Welcome to the Chinese zodiac for kids and parents!
About the Horse Child
The mercurial and lovable Horse is a happy-go-lucky daredevil who requires and demands plenty of room to move. Cheerful, popular, and quick-witted, the Horse loves nature, animals, sports, and, most of all, adventure. The Horse prefers to be unbridled (ha!) and tends to be disobedient when he is forcibly prevented from doing what he wants to do.
In fact, discipline of any variety will likely be resisted by this freedom- and escapade-loving creature. Even if you are not a “strict” parent by anyone else’s standards, your headstrong Horse child will occasionally find you an irredeemable Frau or Herr Bummer.
Ah, but what a joy this frank and funny little entertainer is! Early to talk and walk, the Horse child functions at high mental and physical acceleration. You as his parent will no doubt worry about his rash and brash attack on life — stock up on the hair dye, as you’ll no doubt go grey early due to his exploits.
Affectionate, buoyant, and the bubbling center of the social swirl, your Horse child becomes neighborhood legend for his daring, agility, and animated intelligence.
The Horse not only has a gift of the gab but a stunning knack for creative problem-solving. Knotty challenges magically unwind into solutions and devices of gorgeous simplicity and clever practicality. Your Horse child has an agile mind attuned to the subtle frequencies around him — nuances in his environment that go undetected by natives of other signs will not escape his notice. Trust your Horse child’s intuitive antenna on situations — he will go by the feel of things, and his hunches about people and situations are uncannily astute.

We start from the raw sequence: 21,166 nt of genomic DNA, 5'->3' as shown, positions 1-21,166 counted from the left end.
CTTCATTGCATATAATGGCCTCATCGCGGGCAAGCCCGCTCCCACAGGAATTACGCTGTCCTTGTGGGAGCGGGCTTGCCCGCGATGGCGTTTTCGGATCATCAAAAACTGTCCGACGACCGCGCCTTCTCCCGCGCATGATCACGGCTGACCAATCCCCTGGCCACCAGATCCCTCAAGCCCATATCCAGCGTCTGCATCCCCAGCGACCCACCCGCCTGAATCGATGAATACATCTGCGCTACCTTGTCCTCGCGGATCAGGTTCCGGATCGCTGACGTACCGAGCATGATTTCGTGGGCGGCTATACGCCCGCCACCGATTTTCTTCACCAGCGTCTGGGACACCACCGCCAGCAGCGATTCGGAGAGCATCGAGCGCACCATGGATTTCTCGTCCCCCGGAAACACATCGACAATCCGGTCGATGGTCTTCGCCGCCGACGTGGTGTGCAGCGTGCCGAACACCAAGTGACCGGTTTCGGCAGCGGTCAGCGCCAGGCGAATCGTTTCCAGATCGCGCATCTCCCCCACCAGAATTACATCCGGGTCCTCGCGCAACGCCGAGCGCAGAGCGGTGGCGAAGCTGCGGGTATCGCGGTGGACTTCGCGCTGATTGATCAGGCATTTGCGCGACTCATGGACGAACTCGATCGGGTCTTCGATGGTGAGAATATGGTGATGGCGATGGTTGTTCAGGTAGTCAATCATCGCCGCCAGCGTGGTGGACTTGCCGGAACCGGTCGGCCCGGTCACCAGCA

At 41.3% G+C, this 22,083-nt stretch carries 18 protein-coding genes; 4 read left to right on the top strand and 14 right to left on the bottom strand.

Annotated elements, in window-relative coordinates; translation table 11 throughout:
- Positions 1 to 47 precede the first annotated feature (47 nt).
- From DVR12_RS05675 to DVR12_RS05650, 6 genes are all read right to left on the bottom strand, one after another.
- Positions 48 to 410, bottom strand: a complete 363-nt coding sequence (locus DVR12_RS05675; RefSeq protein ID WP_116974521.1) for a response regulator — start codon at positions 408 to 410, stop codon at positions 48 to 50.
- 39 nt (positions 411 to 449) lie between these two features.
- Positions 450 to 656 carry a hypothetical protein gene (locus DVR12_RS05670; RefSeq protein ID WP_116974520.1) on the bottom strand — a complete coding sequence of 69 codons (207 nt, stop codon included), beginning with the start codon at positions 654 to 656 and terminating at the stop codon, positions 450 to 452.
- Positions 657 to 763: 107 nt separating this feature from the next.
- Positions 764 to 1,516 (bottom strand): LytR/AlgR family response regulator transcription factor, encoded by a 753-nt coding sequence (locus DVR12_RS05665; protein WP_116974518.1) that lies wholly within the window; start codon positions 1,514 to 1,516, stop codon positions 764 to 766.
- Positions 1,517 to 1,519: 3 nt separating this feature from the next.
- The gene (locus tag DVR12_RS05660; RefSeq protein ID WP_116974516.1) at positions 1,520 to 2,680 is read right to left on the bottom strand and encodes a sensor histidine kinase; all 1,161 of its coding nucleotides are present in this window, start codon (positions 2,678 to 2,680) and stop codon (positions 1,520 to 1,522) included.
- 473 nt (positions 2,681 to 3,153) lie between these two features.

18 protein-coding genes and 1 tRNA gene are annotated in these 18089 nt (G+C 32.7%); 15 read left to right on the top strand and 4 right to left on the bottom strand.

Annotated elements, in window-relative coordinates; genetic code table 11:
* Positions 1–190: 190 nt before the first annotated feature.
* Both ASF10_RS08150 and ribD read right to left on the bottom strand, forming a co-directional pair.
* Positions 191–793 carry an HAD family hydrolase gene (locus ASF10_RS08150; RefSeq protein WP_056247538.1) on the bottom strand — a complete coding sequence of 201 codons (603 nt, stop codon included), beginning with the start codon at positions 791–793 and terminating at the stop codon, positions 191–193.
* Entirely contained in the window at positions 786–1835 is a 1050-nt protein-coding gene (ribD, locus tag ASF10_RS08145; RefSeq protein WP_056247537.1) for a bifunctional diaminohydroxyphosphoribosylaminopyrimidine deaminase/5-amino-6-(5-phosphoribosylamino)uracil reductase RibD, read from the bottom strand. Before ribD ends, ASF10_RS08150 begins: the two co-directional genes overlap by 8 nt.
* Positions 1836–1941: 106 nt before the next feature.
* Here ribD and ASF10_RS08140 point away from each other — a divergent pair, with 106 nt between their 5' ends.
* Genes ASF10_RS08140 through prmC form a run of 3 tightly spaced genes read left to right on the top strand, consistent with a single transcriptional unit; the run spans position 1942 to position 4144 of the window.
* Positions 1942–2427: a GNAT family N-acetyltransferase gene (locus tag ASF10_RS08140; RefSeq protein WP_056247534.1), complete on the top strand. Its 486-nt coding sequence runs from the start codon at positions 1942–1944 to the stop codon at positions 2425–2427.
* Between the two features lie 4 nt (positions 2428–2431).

The Horse possesses a streak of optimism a furlong wide and his innate confidence and faith in the universe to deliver a positive end result outfit him to easily identify appropriate goals to pursue. Something of a trailblazer, the Horse has a companion charisma with which he charms others into doing his bidding. Your Horse child does best if given free rein — learn to trust in his positivism just as much as he does; even when life dishes up a defeat, your Horse child’s spirits remain unsinkable. He’ll just come up with an even more clever idea next time!
As allergic as he is to constraints of any kind, the cheerful, quick-witted, and spunky Horse has no trouble winning a coterie of adoring chums. His joie de vivre and act-now-don’t-bother-asking-for-forgiveness-later MO make him a devilishly attractive playmate, but he tends to form and maintain friendship bonds lightly.
Best boon companions: The action-oriented and similarly impulsive Tiger and Dog will have no trouble keeping pace mentally and physically with the dynamic Horse; these three high-affinity zodiac signs share an idealistic and occasionally unorthodox perspective on life and will tend to see eye to eye more often than not. Less fabulous a match for the Horse is the Rat, who finds the Horse far too fickle for his committed style of friendship; and the Horse butts heads with the convention-loving Ox, who disapproves of his freelance, cavalier manner.